Drug-induced liver injury: the role of drug metabolism and transport

J Clin Pharmacol. 2013 May;53(5):463-74. doi: 10.1002/jcph.23. Epub 2013 Feb 22.


Many studies have pinpointed the significant contribution of liver-mediated drug metabolism and transport to the complexity of drug-induced liver injury (DILI). Phase I cytochrome P450 (CYP450) enzymes can lead to altered drug metabolism and formation of toxic metabolites, whilst Phase II enzymes are also associated with DILI. The emerging role of hepatic transporters in regulating the movement of endogenous and exogenous chemicals (e.g., bile acids and drugs) across cellular and tissue membranes is critical in determining the pathophysiology of liver disease as well as drug toxicity and efficacy. Genetic and environmental factors can have a significant impact on drug metabolism and transporter proteins, consequently increasing the risk of DILI in susceptible individuals. The assessment of these factors therefore represents an important approach for predicting and preventing DILI, by better understanding the pharmacological profile of a specific drug. This review focuses on the mechanisms of DILI associated with drug metabolism and hepatic transport, and how they can be influenced by underlying factors.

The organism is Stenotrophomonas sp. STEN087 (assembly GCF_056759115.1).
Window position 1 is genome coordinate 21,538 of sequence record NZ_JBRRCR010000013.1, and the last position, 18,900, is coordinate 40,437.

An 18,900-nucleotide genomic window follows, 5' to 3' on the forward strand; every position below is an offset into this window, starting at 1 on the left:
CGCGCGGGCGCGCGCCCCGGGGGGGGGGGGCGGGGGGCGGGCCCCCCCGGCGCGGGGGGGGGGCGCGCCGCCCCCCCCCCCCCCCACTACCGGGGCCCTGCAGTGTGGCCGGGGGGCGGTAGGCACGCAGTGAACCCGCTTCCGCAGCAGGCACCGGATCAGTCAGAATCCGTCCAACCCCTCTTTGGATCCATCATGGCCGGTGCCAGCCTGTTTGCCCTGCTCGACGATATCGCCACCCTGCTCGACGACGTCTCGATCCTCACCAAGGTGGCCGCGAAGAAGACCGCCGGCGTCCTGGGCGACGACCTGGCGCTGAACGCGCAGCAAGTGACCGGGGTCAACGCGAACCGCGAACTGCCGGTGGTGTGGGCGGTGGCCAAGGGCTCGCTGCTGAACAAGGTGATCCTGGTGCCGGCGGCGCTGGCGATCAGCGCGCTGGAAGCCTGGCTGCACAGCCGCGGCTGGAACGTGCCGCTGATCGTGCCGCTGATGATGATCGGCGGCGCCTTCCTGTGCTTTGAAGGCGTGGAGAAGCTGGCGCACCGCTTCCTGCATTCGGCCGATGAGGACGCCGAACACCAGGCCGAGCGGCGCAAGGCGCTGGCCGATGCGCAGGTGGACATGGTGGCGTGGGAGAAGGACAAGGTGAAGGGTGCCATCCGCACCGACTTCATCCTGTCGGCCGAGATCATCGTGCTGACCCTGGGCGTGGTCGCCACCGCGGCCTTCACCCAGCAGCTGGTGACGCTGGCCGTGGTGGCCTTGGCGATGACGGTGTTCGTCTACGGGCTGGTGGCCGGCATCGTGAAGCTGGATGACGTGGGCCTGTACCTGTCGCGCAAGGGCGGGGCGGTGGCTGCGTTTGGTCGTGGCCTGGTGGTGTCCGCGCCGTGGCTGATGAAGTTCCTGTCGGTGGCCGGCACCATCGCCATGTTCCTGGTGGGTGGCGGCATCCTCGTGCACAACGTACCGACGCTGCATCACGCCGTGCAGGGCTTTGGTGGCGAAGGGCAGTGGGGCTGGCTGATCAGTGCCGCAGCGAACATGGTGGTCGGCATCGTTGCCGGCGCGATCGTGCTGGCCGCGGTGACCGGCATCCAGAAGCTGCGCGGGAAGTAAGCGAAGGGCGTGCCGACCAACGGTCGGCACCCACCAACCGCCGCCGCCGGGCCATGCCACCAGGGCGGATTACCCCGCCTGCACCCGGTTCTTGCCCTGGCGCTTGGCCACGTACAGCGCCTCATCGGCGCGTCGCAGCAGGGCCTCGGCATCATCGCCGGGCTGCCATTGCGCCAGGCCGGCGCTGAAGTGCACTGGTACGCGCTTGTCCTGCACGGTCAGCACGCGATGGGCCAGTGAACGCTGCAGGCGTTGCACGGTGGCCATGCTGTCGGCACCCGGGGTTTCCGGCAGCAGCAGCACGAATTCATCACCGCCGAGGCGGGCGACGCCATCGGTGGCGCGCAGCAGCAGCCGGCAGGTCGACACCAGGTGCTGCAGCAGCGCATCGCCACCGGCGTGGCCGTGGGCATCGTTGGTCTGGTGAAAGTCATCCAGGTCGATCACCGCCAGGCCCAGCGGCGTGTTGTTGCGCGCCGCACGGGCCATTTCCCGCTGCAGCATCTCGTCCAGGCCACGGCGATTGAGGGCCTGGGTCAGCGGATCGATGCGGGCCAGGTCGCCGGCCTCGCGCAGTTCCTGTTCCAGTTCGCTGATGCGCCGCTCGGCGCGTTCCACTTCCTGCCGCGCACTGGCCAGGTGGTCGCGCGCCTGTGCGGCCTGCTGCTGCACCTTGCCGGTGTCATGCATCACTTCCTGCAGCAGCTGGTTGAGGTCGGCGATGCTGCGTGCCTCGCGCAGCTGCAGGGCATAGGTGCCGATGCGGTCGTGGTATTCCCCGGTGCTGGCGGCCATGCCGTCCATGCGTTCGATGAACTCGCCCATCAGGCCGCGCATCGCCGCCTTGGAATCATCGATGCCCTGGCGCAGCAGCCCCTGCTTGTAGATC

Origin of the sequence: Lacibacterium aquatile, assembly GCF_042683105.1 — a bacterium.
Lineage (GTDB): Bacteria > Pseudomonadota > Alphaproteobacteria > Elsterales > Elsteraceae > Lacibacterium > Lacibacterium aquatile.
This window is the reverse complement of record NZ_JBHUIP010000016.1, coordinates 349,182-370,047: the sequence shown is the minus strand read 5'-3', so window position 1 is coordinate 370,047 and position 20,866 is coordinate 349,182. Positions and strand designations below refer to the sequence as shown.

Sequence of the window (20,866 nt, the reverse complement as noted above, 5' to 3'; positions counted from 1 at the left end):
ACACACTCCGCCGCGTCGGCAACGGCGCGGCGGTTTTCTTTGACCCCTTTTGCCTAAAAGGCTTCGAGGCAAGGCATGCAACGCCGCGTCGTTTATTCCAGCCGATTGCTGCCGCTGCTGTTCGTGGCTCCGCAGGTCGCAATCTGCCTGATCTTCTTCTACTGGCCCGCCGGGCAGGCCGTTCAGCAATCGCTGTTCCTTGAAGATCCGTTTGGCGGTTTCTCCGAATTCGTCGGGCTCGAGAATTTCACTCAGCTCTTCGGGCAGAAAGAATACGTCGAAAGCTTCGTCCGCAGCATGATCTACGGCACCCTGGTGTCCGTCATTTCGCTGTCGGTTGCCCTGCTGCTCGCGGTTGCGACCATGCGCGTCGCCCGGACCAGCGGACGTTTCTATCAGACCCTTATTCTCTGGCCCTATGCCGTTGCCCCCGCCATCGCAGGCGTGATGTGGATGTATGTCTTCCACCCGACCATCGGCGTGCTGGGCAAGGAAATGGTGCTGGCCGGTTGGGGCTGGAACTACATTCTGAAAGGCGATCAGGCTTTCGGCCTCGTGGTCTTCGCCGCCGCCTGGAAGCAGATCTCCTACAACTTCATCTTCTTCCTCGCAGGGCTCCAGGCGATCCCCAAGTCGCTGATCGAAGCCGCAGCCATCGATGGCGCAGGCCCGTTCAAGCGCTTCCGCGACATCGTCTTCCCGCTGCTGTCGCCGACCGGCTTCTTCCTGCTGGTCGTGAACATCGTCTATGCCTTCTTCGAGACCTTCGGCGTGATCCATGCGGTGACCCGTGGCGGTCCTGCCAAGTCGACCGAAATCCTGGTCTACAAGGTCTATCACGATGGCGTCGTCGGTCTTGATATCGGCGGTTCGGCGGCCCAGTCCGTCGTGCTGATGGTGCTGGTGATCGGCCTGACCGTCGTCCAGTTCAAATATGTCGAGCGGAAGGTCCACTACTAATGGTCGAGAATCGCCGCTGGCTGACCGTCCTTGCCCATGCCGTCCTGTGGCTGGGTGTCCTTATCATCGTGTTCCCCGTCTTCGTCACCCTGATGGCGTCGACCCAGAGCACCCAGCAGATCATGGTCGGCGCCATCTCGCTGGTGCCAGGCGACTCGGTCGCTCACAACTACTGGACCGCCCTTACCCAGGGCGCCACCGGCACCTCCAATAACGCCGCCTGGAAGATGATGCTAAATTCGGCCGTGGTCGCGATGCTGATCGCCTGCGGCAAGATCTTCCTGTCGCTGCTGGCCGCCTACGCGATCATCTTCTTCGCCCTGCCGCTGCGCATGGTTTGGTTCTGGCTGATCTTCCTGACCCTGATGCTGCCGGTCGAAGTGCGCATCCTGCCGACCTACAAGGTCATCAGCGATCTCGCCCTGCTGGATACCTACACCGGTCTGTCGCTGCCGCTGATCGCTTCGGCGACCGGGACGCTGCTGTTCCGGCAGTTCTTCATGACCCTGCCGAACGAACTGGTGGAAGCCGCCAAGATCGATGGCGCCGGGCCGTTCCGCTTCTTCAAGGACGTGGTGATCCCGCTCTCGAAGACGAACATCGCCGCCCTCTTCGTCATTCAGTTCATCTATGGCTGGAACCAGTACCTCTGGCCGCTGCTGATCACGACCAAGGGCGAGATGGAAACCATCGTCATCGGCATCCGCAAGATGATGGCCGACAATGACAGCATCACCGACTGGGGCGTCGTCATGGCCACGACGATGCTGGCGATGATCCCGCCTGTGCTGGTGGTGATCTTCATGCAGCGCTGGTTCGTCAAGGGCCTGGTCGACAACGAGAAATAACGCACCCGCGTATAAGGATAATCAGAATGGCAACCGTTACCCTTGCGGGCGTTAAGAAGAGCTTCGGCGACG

Publication types

  • Research Support, Non-U.S. Gov't
  • Review

MeSH terms

  • Animals
  • Biological Transport
  • Carrier Proteins / metabolism
  • Chemical and Drug Induced Liver Injury / metabolism*
  • Humans
  • Liver / metabolism
  • Pharmaceutical Preparations / metabolism*


  • Carrier Proteins
  • Pharmaceutical Preparations